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Samuel Ball Platner, Thomas Ashby, A Topographical Dictionary of Ancient Rome,
HERCULES MUSARUM, AEDES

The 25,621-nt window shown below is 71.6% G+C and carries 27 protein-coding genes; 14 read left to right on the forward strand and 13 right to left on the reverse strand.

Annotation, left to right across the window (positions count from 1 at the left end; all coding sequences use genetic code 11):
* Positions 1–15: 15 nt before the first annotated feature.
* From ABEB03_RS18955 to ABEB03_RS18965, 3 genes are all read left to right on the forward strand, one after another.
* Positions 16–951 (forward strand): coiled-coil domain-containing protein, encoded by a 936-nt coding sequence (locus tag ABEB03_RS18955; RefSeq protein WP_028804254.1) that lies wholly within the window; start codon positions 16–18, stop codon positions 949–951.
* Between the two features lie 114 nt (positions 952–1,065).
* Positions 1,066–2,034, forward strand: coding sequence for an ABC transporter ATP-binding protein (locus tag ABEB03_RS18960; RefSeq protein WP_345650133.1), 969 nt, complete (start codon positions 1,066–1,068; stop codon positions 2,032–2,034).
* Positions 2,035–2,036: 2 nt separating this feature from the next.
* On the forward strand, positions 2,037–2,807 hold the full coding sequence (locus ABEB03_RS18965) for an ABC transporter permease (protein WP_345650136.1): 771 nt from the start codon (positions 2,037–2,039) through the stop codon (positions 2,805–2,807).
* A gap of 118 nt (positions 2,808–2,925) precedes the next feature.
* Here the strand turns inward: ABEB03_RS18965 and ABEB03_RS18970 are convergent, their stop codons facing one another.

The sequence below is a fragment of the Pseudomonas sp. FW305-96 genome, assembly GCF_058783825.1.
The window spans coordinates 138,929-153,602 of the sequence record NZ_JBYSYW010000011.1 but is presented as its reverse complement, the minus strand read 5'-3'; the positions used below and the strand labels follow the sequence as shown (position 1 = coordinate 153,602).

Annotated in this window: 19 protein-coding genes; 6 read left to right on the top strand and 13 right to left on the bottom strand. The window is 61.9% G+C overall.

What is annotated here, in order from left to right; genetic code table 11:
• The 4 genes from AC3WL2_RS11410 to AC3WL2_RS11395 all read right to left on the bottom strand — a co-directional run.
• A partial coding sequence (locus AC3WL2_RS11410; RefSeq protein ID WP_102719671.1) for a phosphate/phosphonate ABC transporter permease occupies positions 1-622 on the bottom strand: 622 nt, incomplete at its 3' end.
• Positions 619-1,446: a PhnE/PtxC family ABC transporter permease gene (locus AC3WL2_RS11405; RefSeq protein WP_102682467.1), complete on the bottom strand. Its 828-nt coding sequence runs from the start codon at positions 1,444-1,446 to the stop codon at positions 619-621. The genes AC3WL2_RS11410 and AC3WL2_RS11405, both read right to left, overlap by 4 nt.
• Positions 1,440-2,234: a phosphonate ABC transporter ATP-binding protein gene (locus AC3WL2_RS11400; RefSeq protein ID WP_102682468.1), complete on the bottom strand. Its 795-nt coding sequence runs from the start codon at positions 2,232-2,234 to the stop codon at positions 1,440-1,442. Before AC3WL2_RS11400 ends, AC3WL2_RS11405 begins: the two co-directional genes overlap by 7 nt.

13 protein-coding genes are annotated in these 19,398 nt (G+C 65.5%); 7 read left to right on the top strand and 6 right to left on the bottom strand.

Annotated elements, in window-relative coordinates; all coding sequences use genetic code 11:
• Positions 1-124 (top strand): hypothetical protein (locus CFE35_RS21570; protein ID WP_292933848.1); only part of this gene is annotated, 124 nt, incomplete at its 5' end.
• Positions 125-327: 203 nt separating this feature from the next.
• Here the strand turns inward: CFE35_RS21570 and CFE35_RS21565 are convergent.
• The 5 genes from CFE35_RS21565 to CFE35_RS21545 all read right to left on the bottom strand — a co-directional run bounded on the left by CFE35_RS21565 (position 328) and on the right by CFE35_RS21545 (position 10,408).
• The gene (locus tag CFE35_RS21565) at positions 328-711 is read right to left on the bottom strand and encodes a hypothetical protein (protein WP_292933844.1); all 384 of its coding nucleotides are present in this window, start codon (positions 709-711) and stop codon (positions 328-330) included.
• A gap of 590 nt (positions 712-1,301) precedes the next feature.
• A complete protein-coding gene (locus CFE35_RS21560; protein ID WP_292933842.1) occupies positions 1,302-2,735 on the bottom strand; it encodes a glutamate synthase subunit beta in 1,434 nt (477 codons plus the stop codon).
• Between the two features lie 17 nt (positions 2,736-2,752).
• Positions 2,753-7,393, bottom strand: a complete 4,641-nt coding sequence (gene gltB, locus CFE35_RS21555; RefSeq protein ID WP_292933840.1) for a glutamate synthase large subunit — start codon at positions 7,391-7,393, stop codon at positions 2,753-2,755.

HERCULES MUSARUM, AEDES （bwmo/s Plut. q. Rom. 59): a temple of Hercules and the Muses, erected by M. Fulvius Nobilior after his capture of Ambracia in 189 B.C., and probably after his triumph in 187. Fulvius is said to have done this because he learned in Greece that Hercules was a musagetes (Eumen. pro rest. Schol. 7. 8 (c. 297 A.D.); Cic. pro Arch. 27). In this temple Fulvius set up a copy of the Fasti with notes, probably the first of this kind (Macrob. Sat. i. 12. 16; for a possible reference to this, see Varro, LL vi. 33), and also the statues from Ambracia of the nine Muses by an unknown artist, and that of Hercules playing the lyre (Plin. NH xxxv. 66; Ov. Fast. vi. 812; cf. Ars Am. iii. 168); and a bronze shrine of the Muses that was attributed to the time of Numa and had been in the temple of Honos et Virtus until this was built (Serv. Aen. i. 8). The statue of Hercules and those of the nine Muses are represented on denarii of Q. Pomponius Musa, about 64 B.C. (Babelon ii.